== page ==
Julie just got a new Lenovo X200s laptop with SSD. When we got it we noticed it had only 60GB free space out of 128GB. There was a 10GB recovery partition, but that didn’t explain where all the space had gone. The C partition had a whopping 42GB of data installed, and this is supposed to be a virgin machine!
Now for the really stupid part. When I reinstalled from the recovery partition, the same system was only 13GB. Still way too much if you ask me, but better than 42GB.
I can hear you think…WTH? That was my first reaction as well when I saw this in our referer/search logs. Im using Woopra for our webstats now and the things people search for are just beyond comprehension! I can highly recommend Woopra. It’s a very cool way to view your webstats, especially because you can watch it live on a world map. And yes, I know it means a third party gets my web logs.
I’ve been meaning to do this for ages but I finally got around to it. I can now add SmugMug Galleries to WordPress which can then also be viewed with either Lightbox or PicLens. Ive been prompted to finally finish this by my friend Eric Cheng, who added this to his blog recently as well.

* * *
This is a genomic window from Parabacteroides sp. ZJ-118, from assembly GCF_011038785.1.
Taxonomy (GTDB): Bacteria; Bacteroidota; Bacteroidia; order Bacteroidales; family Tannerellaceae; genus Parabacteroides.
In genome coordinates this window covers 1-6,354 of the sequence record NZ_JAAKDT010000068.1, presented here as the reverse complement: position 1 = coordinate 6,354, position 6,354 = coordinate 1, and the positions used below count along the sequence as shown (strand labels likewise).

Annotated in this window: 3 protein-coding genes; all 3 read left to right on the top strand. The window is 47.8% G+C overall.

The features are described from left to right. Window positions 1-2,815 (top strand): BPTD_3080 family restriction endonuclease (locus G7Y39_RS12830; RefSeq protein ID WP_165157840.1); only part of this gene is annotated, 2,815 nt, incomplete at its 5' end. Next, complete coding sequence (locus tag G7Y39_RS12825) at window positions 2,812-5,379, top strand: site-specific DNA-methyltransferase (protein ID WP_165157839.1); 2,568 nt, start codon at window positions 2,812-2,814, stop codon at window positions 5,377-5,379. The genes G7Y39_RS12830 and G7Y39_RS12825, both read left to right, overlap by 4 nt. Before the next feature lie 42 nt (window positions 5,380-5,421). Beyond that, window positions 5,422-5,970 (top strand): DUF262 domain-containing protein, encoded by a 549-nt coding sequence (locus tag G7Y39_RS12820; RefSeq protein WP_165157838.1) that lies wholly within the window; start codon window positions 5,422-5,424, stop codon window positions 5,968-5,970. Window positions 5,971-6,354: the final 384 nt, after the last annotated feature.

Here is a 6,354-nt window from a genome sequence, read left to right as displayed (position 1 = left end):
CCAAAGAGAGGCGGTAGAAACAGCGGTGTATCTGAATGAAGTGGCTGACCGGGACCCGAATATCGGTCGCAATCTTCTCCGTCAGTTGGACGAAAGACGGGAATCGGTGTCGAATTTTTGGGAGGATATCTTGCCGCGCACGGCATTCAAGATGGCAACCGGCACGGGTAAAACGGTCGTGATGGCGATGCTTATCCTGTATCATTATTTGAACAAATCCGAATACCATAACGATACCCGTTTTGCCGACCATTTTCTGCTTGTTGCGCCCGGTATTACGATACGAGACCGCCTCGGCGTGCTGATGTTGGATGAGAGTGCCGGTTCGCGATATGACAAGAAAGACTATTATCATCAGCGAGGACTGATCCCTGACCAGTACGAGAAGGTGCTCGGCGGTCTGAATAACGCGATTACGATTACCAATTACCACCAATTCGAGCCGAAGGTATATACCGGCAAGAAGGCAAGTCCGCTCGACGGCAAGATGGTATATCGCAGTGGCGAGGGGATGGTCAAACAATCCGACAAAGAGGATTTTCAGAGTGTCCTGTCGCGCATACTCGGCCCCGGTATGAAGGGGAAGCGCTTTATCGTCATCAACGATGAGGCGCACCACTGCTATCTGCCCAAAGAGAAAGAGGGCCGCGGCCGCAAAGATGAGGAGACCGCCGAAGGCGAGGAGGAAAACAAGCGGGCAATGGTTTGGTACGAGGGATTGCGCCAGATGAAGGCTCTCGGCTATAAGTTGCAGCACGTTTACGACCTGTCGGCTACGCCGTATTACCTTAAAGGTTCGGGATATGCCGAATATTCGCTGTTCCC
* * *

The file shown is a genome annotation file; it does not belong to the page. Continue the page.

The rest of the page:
Here is a gallery I created at SmugMug’s request a few months ago »»»»
I don’t really write much about geek toys, mostly because i’m really not that much into that anymore. The phase in my life where I was an early adopter is behind me, been there, done that, got all the discarded and dismantled electronic corpses to proof it. I just want things to work, work well, and not require hours of fiddling. A piece of electronics nowadays has a very short time in which to proof to me they will not be a hassle.
Lately I’ve gotten a new interest in geek toys. I can’t really explain why. I think it’s because I haven’t replaced any of my toys in years and I feel it’s time to welcome the next century. In the last few weeks I’ve bought a few new items that I thought would be interesting and I feel that’s not yet the end of it. Read on for my thoughts on these items.. More »
Before I start roaming the streets and turn into a drug addict (obviously everyone in Amsterdam is a drug addict) I thought id keep myself busy with some small programming projects. The latest one is a small project I did for Wetpixel. I built a people finder using Google Maps, integrated with the forum. You can see forum profile information on the map.
Fifteen years ago we were preparing to turn on a small machine in the back of a closet. The next day we were going to open the first public ISP in The Netherlands, and one of the first in Europe. We did not think we’d get many customers as Internet was not as we know it now. It was before browsers, before websites, wikipedia or any other part of Internet we now take for granted. It was all text based, with e-mail as the primary service. We were wrong. On the first day we got more customers than we had projected for 6 months and for years to come we scrambled to keep up.